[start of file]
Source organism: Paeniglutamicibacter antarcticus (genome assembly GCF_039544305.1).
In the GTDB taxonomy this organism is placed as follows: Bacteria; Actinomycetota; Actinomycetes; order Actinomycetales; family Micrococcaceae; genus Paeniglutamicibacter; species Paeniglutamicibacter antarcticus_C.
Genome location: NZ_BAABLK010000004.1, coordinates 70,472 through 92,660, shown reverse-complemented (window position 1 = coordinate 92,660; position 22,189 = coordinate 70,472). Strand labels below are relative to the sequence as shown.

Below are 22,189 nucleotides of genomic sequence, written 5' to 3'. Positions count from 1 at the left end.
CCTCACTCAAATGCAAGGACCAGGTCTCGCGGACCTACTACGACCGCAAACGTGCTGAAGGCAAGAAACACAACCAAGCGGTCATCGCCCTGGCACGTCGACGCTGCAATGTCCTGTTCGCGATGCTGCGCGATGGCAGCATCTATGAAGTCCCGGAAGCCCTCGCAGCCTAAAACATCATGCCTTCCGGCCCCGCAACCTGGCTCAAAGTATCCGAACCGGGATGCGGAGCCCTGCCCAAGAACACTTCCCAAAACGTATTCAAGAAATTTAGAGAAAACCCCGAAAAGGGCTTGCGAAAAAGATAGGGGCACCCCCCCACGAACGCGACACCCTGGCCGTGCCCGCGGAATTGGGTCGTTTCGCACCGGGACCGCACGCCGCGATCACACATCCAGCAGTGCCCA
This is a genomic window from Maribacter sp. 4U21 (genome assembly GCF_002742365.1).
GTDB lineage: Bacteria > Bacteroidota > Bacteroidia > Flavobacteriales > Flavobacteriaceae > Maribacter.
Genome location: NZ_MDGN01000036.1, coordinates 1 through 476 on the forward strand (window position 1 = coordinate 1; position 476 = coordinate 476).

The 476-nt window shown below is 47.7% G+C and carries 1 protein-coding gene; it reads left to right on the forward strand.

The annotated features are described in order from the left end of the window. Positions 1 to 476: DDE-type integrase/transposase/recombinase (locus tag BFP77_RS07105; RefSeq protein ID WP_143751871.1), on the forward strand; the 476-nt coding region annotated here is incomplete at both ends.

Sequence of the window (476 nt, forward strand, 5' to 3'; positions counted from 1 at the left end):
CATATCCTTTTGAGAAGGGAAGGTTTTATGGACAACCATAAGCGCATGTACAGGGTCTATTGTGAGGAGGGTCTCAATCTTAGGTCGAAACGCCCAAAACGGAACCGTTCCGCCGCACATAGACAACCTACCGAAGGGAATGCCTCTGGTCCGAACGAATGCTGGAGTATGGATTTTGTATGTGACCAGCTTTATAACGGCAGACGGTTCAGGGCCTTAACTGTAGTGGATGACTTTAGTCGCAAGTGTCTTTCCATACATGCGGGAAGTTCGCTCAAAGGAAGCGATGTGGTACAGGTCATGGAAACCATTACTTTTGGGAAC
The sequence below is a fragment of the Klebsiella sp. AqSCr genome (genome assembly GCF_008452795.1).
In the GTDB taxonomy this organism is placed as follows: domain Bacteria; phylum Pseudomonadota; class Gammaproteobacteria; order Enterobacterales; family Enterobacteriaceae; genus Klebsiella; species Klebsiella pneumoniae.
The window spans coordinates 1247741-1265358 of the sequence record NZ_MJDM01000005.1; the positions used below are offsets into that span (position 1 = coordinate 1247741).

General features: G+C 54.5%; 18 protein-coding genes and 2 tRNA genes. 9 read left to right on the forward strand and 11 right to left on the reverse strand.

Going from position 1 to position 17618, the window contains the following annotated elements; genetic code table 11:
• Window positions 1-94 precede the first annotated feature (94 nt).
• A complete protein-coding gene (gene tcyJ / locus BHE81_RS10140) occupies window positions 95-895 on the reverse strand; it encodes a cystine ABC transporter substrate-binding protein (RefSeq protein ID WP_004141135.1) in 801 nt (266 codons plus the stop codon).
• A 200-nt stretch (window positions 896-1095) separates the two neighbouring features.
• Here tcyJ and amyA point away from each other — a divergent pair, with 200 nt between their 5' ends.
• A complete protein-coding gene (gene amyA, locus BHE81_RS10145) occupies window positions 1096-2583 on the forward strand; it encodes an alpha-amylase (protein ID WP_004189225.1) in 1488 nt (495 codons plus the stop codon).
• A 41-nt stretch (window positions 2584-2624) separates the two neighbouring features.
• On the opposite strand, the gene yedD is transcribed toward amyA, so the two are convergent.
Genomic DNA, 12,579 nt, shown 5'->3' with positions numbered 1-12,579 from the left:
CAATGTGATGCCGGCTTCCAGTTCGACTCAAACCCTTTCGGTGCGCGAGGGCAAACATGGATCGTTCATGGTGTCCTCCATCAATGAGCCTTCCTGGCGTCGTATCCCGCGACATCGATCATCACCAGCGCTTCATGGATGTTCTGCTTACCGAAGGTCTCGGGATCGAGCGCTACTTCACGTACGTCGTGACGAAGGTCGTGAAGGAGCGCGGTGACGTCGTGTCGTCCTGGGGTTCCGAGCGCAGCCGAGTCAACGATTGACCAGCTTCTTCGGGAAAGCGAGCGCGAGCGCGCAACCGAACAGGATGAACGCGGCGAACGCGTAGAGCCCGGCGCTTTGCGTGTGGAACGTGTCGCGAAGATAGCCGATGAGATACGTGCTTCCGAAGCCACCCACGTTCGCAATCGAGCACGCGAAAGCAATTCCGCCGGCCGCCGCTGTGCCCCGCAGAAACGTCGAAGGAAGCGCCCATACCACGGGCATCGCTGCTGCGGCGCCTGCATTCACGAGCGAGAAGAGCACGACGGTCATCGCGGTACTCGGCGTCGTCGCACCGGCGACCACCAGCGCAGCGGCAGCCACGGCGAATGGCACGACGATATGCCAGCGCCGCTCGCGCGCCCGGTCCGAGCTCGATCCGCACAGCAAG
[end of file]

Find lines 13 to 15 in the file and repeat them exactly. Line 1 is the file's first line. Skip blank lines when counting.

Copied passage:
The sequence below is a fragment of the Klebsiella sp. AqSCr genome (genome assembly GCF_008452795.1).
In the GTDB taxonomy this organism is placed as follows: domain Bacteria; phylum Pseudomonadota; class Gammaproteobacteria; order Enterobacterales; family Enterobacteriaceae; genus Klebsiella; species Klebsiella pneumoniae.
The window spans coordinates 1247741-1265358 of the sequence record NZ_MJDM01000005.1; the positions used below are offsets into that span (position 1 = coordinate 1247741).